1) And then there was computational wood.
For his master’s thesis, produced last year under the direction of Timo Arnall, Matt Jones, Jack Schulze, Lennart Andersson, and Mikael Wiberg, designer Matt Cottam directed this short video about a technique for growing electrical circuitry inside the trunks of living trees. Just inject the right trace metals, Cottam’s mad scientist narrator explains, do some more techno-magic, and simply let the wood grow…
If only it were true. But the day will come, my t-shirt will read, when all the trees around us are computers.
2) While researching blackouts for a seminar I am teaching this winter at Pratt, I stumbled on a strange anecdote from The New York Times, published back in 1986, about a plant physiologist at the Brooklyn Botanic Garden who was seeking a way to end the risk of “trees crashing down on power lines” (a major source of power interruptions).
“One of the things we’re looking at,” the scientist explained, “is something that will directly retard the growth of trees”—that is, chemicals “that interfere with the basic growth hormones.” He was trying to develop, he adds, “a mild chemical” that would deliberately slow tree growth, “and instead of spraying we’re injecting [it] directly into the tree.”
Who knows where that research has now led them, twenty-four years later, but I’d suggest someone might want to mail them a copy of The Death of Grass. ASAP.
[Image: A fig tree grows in Los Angeles; photo by Pieter Severynen].
3) While going back through old bookmarks this morning, I rediscovered Tree of the Week, a series of articles run by the Los Angeles Times. The overall project could be described as a botanical cartography of the city: a catalog of Angeleno trees.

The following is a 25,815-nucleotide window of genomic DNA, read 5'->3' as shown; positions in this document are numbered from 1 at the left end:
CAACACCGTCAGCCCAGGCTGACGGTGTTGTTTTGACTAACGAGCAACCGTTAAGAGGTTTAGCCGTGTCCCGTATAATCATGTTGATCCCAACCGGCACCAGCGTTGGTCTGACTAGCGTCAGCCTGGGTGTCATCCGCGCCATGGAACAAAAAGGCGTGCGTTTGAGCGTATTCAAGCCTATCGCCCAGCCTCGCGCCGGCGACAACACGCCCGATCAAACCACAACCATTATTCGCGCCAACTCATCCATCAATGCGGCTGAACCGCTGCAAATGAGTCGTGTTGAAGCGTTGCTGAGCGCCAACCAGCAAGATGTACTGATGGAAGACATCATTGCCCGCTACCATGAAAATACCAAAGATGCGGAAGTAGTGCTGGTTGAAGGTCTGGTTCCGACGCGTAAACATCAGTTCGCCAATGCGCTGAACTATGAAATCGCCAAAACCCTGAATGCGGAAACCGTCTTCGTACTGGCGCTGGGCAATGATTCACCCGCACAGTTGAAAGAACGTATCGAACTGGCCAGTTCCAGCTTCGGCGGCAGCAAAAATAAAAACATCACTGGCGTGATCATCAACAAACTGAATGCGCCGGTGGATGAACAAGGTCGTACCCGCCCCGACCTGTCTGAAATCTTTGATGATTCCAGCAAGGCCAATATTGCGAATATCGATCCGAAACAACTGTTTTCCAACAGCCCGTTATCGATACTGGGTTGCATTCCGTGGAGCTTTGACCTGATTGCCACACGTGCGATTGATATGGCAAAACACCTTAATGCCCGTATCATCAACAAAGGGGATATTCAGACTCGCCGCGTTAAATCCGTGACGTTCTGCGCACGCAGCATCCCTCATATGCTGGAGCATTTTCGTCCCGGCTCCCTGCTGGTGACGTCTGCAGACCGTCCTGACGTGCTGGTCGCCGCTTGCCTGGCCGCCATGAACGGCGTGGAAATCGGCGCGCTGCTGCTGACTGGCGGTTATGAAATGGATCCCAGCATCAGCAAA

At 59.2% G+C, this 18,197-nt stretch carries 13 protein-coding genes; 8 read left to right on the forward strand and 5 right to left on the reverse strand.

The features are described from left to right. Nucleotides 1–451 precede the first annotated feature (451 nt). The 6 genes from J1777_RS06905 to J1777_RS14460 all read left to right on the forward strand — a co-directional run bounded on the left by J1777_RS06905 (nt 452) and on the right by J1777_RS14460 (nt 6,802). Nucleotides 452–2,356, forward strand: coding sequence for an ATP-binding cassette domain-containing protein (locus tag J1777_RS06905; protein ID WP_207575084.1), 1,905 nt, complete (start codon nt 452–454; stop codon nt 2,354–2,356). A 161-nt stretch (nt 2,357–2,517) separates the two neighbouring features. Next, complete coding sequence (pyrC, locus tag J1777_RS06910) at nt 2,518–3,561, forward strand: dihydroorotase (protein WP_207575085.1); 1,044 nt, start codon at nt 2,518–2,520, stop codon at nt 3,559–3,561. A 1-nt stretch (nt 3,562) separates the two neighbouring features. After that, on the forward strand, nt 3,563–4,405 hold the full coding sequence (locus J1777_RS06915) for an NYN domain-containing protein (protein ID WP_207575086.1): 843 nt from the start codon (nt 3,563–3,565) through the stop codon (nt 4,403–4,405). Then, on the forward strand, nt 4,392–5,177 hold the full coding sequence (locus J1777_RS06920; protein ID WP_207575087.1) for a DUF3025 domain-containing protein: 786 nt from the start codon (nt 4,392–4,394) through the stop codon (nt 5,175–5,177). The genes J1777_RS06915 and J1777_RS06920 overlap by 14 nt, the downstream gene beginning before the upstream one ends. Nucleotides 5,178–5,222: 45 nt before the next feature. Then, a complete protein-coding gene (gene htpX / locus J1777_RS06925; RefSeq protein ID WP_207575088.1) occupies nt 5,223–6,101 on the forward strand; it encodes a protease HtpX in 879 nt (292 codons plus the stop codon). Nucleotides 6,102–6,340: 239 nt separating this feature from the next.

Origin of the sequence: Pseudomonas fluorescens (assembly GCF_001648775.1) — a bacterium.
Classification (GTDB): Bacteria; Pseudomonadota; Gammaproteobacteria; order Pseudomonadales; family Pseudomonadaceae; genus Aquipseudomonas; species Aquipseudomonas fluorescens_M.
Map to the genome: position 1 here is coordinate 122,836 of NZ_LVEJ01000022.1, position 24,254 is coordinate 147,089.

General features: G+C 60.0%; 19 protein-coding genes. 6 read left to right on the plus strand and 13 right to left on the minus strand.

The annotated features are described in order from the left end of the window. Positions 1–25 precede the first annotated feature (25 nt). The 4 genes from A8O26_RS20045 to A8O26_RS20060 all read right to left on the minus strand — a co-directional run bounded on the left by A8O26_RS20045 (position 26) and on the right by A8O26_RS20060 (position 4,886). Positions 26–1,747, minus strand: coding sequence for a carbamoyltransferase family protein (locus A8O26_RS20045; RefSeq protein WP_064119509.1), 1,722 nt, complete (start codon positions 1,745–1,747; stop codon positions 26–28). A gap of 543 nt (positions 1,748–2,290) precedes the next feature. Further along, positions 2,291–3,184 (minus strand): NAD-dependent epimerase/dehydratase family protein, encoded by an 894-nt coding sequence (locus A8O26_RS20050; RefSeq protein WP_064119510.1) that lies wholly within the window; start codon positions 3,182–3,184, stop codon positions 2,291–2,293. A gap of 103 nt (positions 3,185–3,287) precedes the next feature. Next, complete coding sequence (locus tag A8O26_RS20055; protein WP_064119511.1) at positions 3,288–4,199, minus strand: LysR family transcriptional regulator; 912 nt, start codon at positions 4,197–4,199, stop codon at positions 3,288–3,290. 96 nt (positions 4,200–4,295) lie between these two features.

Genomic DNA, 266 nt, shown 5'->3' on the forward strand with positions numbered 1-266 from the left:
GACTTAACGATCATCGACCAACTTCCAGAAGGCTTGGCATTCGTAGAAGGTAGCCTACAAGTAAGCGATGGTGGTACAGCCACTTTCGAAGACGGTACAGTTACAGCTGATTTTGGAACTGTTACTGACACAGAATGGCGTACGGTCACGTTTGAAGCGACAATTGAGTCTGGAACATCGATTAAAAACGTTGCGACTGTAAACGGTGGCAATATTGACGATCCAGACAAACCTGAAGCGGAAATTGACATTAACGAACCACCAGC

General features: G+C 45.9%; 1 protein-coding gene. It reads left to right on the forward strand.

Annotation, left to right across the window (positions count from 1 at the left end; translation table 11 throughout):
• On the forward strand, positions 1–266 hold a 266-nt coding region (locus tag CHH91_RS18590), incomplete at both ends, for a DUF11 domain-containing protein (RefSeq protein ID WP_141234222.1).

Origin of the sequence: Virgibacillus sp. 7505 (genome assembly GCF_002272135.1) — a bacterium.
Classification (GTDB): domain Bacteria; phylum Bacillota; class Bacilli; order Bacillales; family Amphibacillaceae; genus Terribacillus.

This week’s tree is the “highly productive fig“; last week’s was the Blackwood Acacia. With regard to the latter tree, Pieter Severynen, the series author, writes: “Given its negative properties it should be clear that a description of this tree, or for that matter any tree of the week, does not imply an endorsement to plant. Instead it is offered as a means to learn more about the existing trees that make up the fascinating urban forest surrounding us in the Southland.”
The “fascinating urban forest surrounding us in the Southland” includes the Weltwitschia, the “picturesque Aleppo pine,” and, of course, among many others, the apple, a tree genetically sculpted over the millennia through “hundreds of accidental and deliberate cross-hybridizations” around the world, Severynen writes.
Anyone interested in exploring the urban forests of Los Angeles would do well to check out the fruit maps of Fallen Fruit, who have discovered in the seemingly random dispersal of fruit trees around Silver Lake the remnant outlines of long-forgotten orchards; but if your curiosity goes further afield than L.A., the absolutely fantastic book Wildwood, by the late Roger Deakin, has truly unforgettable descriptions of walnut harvesting in Kazakhstan, old-growth Eastern European forests filled with war ruins and shrapnel, and Deakin’s own backyard in England. It is often astonishingly beautiful—and it also Deakin’s last major work.